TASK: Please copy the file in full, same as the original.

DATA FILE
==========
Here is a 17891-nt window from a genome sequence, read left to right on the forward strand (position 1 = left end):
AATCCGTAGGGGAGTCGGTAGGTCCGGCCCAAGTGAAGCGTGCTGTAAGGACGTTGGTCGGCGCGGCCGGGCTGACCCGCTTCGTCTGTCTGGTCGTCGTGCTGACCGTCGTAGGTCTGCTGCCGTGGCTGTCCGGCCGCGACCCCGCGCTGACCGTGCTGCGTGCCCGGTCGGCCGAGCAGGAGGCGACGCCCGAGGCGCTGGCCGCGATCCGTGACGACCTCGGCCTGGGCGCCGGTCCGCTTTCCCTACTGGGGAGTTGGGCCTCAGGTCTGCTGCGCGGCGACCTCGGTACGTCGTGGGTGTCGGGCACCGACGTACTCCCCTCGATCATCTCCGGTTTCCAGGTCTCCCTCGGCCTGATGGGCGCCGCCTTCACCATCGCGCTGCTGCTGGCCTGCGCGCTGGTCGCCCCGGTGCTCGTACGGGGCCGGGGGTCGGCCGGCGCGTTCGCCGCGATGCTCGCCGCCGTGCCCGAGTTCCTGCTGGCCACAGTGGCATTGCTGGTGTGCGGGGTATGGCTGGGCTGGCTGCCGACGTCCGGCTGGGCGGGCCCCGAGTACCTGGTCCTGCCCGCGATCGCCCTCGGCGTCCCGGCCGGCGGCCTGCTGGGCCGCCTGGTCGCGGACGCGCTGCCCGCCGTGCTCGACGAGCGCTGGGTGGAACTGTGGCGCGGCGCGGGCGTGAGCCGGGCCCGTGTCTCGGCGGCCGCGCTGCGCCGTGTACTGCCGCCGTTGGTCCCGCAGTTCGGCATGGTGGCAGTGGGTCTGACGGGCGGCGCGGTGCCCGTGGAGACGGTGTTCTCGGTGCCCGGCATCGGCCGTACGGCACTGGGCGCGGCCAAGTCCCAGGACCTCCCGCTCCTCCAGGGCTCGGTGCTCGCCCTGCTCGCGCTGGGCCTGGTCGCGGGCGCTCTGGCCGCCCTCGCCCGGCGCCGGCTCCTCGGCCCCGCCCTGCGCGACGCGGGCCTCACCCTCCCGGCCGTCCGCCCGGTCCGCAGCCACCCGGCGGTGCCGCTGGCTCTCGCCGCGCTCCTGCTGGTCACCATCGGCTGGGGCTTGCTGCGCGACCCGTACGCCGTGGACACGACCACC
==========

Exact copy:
Here is a 17891-nt window from a genome sequence, read left to right on the forward strand (position 1 = left end):
AATCCGTAGGGGAGTCGGTAGGTCCGGCCCAAGTGAAGCGTGCTGTAAGGACGTTGGTCGGCGCGGCCGGGCTGACCCGCTTCGTCTGTCTGGTCGTCGTGCTGACCGTCGTAGGTCTGCTGCCGTGGCTGTCCGGCCGCGACCCCGCGCTGACCGTGCTGCGTGCCCGGTCGGCCGAGCAGGAGGCGACGCCCGAGGCGCTGGCCGCGATCCGTGACGACCTCGGCCTGGGCGCCGGTCCGCTTTCCCTACTGGGGAGTTGGGCCTCAGGTCTGCTGCGCGGCGACCTCGGTACGTCGTGGGTGTCGGGCACCGACGTACTCCCCTCGATCATCTCCGGTTTCCAGGTCTCCCTCGGCCTGATGGGCGCCGCCTTCACCATCGCGCTGCTGCTGGCCTGCGCGCTGGTCGCCCCGGTGCTCGTACGGGGCCGGGGGTCGGCCGGCGCGTTCGCCGCGATGCTCGCCGCCGTGCCCGAGTTCCTGCTGGCCACAGTGGCATTGCTGGTGTGCGGGGTATGGCTGGGCTGGCTGCCGACGTCCGGCTGGGCGGGCCCCGAGTACCTGGTCCTGCCCGCGATCGCCCTCGGCGTCCCGGCCGGCGGCCTGCTGGGCCGCCTGGTCGCGGACGCGCTGCCCGCCGTGCTCGACGAGCGCTGGGTGGAACTGTGGCGCGGCGCGGGCGTGAGCCGGGCCCGTGTCTCGGCGGCCGCGCTGCGCCGTGTACTGCCGCCGTTGGTCCCGCAGTTCGGCATGGTGGCAGTGGGTCTGACGGGCGGCGCGGTGCCCGTGGAGACGGTGTTCTCGGTGCCCGGCATCGGCCGTACGGCACTGGGCGCGGCCAAGTCCCAGGACCTCCCGCTCCTCCAGGGCTCGGTGCTCGCCCTGCTCGCGCTGGGCCTGGTCGCGGGCGCTCTGGCCGCCCTCGCCCGGCGCCGGCTCCTCGGCCCCGCCCTGCGCGACGCGGGCCTCACCCTCCCGGCCGTCCGCCCGGTCCGCAGCCACCCGGCGGTGCCGCTGGCTCTCGCCGCGCTCCTGCTGGTCACCATCGGCTGGGGCTTGCTGCGCGACCCGTACGCCGTGGACACGACCACC